I then continue my sewing.


When you get to the end of your sewing, do a double stitch pulling the thread out between the layers of leather.

Tie a knot in the sinew.

Cut off the excess, and use the point of your awl to push the knot back up between the layers of leather.

You should now have a nicely stitched piece of work with no visible knots. Pictured below: top, row of stitching; bottom, the finished pack strap.

In my next post we will attach the straps to our pack basket, and finish the basket out.

  1. from what i understand, sinew is normally made into string by breaking it into small strands then twisting the strands into string (look up flemish twist) joining strands is done by twisting them then twisting those joined strands into the string.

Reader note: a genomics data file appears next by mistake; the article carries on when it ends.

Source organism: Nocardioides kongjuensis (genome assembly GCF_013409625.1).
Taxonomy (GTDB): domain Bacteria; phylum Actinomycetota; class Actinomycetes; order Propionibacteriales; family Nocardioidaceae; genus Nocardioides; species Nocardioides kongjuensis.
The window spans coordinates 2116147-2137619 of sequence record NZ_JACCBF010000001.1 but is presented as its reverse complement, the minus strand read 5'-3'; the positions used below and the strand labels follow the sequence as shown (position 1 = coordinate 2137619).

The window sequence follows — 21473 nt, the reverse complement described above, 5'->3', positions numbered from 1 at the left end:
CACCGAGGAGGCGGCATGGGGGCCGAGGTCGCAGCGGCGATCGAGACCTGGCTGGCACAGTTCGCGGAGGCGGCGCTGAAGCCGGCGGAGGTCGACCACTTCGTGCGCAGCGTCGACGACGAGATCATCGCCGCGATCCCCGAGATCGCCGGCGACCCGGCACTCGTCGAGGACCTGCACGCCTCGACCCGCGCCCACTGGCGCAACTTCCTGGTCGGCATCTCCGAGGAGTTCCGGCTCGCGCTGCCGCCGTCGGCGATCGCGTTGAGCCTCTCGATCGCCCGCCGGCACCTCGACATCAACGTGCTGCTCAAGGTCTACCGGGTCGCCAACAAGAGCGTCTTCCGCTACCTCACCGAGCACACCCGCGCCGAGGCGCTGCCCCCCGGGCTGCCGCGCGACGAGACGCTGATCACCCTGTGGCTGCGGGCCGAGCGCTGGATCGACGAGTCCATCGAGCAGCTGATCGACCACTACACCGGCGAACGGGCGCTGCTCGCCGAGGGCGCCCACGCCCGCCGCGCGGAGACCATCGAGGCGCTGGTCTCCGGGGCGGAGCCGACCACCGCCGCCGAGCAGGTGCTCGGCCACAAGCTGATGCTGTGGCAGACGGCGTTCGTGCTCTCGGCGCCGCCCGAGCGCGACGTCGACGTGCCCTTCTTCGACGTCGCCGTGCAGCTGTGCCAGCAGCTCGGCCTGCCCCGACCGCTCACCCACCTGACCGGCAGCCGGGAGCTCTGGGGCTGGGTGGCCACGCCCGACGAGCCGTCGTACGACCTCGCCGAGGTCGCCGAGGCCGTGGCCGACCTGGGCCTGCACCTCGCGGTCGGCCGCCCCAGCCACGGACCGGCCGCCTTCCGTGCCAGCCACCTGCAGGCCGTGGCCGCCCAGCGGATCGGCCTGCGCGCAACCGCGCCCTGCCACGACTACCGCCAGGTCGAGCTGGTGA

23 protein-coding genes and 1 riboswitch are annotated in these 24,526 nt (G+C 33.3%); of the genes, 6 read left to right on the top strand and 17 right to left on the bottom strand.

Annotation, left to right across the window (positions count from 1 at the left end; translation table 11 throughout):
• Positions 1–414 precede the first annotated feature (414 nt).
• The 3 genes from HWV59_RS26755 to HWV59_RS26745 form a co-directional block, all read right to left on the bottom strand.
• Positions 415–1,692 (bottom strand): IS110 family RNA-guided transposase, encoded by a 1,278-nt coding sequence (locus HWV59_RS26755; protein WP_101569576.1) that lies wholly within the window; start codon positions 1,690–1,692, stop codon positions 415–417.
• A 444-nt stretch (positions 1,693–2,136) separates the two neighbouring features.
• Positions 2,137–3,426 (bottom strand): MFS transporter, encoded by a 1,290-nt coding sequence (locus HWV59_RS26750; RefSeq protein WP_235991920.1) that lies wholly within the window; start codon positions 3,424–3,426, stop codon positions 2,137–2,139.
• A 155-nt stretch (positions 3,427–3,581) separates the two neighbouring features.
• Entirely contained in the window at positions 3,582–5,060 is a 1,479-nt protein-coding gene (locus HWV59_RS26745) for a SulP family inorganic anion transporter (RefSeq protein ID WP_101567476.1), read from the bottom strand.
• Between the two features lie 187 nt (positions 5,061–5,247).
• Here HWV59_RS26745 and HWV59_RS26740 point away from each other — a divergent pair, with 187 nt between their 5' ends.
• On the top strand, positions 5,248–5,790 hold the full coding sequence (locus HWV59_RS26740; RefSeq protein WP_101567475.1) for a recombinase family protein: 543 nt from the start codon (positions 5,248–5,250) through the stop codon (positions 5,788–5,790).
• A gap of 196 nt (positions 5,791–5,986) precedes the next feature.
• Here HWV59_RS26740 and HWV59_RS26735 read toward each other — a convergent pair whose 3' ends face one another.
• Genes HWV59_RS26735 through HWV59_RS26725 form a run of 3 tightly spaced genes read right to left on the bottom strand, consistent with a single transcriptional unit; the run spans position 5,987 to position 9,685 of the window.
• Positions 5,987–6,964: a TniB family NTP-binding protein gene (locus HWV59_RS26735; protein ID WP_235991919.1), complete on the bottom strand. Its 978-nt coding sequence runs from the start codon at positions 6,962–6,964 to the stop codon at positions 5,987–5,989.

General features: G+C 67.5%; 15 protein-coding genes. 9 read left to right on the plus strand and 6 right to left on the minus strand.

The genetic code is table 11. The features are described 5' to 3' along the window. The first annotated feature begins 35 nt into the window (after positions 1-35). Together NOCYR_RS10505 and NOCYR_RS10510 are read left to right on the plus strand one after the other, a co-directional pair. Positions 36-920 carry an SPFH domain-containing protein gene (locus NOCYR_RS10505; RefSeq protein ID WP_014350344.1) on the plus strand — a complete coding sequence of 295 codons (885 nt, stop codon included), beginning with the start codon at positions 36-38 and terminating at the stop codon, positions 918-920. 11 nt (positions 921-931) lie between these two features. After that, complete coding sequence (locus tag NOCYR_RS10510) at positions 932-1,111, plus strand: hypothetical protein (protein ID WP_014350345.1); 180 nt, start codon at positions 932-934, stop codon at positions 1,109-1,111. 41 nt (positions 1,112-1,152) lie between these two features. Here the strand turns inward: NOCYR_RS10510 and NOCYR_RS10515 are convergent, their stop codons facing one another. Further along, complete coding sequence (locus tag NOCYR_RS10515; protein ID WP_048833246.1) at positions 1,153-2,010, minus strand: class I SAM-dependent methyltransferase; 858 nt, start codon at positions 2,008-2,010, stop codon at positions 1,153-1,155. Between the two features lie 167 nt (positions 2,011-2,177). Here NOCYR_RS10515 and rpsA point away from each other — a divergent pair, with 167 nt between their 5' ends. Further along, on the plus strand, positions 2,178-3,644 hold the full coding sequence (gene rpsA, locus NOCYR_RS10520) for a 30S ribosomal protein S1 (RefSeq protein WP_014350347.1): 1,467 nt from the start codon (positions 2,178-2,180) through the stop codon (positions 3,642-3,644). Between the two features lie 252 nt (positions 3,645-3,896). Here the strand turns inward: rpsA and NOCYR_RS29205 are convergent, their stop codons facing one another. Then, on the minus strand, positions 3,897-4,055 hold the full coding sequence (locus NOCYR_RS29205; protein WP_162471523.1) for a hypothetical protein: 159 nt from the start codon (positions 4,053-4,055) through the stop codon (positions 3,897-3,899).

• The reverse wrap that you are referring to is an excellent way to make sinew cordage. I have made a number of bowstrings using this method and I believe that I have posts in both the “primitive archery” and “primitive tools” sections of this blog on how to do the reverse wrap. The problem is that sewing thread is considerably smaller than a bowstring. I have attempted the reverse wrap to make sewing thread but it has ended up being larger than I would want to use for sewing. Also, museum pieces that I have seen appeared to be a single strand rather that a twisted thread. But reading your comment did give me a good idea for a post. I realized that I haven’t done a post on how to make a Flemish loop in a bowstring, so look for one in the near future. Thanks for reading and thanks for the comment, Hank.

  2. Good stuff. I rarely see anyone processing sinew by hand these days. I was glad to see you using saliva to soften it up, as water just doesn’t work as well. I am glad to see people still doing things in the traditional fashion, keep up the good work and keep spreading the knowledge.

  3. geekprepper permalink

    It’s nice to see someone still doing things via the traditional method. I was also glad to see you using saliva to soften the sinew, as water just doesn’t do it as well. Keep spreading the knowledge!